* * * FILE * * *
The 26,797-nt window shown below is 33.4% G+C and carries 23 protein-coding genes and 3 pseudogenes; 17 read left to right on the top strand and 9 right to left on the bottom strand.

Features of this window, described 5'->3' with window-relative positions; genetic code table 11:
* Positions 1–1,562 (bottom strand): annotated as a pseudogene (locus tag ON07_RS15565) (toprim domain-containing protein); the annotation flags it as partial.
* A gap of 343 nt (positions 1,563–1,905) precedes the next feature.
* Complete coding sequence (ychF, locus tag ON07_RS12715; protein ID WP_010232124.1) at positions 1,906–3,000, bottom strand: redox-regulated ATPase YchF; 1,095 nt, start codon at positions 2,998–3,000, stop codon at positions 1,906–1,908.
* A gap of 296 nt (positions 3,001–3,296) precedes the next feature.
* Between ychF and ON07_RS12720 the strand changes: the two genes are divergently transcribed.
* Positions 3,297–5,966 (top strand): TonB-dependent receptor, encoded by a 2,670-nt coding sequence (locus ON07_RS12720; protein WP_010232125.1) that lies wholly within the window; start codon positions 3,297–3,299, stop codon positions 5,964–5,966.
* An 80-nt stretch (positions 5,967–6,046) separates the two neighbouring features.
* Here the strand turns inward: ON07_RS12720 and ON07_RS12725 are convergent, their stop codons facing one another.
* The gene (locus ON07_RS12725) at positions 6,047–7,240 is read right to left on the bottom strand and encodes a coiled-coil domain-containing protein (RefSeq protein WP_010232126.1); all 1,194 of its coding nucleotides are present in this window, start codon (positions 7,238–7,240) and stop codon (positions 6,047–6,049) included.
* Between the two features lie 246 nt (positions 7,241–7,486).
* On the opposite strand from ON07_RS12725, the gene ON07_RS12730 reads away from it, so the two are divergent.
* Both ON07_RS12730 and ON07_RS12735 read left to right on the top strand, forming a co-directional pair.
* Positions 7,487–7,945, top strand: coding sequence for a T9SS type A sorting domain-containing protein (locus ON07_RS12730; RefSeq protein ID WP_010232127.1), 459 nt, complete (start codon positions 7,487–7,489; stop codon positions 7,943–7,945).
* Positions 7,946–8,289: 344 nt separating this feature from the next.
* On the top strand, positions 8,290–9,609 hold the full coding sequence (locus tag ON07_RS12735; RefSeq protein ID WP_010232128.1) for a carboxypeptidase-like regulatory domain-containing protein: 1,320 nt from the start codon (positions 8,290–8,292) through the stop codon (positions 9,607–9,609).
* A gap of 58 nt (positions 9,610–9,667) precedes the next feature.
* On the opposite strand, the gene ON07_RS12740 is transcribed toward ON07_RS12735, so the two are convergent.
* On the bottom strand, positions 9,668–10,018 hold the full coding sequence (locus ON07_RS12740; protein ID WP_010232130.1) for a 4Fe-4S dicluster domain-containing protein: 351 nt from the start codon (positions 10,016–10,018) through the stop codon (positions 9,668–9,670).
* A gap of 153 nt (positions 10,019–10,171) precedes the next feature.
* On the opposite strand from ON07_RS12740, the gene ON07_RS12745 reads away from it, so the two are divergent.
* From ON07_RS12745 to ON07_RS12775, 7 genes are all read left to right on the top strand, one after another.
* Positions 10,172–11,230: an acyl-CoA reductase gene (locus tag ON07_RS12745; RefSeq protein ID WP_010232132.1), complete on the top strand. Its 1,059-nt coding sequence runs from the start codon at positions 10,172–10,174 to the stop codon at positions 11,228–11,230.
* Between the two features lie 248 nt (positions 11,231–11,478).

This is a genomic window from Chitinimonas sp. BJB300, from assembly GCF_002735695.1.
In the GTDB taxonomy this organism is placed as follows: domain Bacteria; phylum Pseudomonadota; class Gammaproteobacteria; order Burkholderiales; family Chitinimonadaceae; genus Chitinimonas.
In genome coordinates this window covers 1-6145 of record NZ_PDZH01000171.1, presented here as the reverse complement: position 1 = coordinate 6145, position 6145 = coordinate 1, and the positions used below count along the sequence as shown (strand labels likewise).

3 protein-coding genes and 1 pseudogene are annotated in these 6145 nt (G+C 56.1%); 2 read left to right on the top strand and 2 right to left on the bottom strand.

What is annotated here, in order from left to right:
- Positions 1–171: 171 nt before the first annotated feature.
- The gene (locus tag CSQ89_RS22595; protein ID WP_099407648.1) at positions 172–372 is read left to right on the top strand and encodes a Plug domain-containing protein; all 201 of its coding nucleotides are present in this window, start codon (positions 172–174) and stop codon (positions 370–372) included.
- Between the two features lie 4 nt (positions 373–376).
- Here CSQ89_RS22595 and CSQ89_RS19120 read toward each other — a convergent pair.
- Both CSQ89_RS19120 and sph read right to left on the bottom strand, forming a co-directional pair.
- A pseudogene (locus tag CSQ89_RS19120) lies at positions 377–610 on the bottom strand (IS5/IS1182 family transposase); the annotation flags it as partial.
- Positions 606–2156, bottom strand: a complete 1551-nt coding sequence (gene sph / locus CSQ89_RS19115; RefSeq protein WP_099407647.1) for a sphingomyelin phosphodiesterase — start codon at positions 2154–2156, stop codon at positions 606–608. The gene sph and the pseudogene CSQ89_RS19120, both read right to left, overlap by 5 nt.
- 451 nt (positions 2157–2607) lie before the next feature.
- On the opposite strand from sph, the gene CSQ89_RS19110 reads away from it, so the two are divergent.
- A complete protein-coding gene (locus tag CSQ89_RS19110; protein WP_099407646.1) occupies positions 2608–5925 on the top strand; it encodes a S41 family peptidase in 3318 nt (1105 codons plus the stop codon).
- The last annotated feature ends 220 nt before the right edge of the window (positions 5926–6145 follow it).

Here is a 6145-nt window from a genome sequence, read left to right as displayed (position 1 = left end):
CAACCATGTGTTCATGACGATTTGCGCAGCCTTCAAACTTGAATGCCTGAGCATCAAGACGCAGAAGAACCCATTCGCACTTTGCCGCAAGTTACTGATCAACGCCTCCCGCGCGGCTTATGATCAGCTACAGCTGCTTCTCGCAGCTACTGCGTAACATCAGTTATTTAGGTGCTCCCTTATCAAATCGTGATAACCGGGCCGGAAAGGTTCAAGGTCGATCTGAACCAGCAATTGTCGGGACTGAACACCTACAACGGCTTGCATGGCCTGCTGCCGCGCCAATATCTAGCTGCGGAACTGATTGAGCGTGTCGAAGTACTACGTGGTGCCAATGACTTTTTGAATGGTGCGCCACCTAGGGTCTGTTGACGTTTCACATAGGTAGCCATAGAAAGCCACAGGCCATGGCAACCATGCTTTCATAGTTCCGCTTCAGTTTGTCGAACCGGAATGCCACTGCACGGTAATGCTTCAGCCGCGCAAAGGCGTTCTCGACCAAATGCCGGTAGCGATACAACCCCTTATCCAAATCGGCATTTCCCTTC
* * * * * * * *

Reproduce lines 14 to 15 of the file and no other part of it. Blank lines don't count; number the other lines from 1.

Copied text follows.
* Both ON07_RS12730 and ON07_RS12735 read left to right on the top strand, forming a co-directional pair.
* Positions 7,487–7,945, top strand: coding sequence for a T9SS type A sorting domain-containing protein (locus ON07_RS12730; RefSeq protein ID WP_010232127.1), 459 nt, complete (start codon positions 7,487–7,489; stop codon positions 7,943–7,945).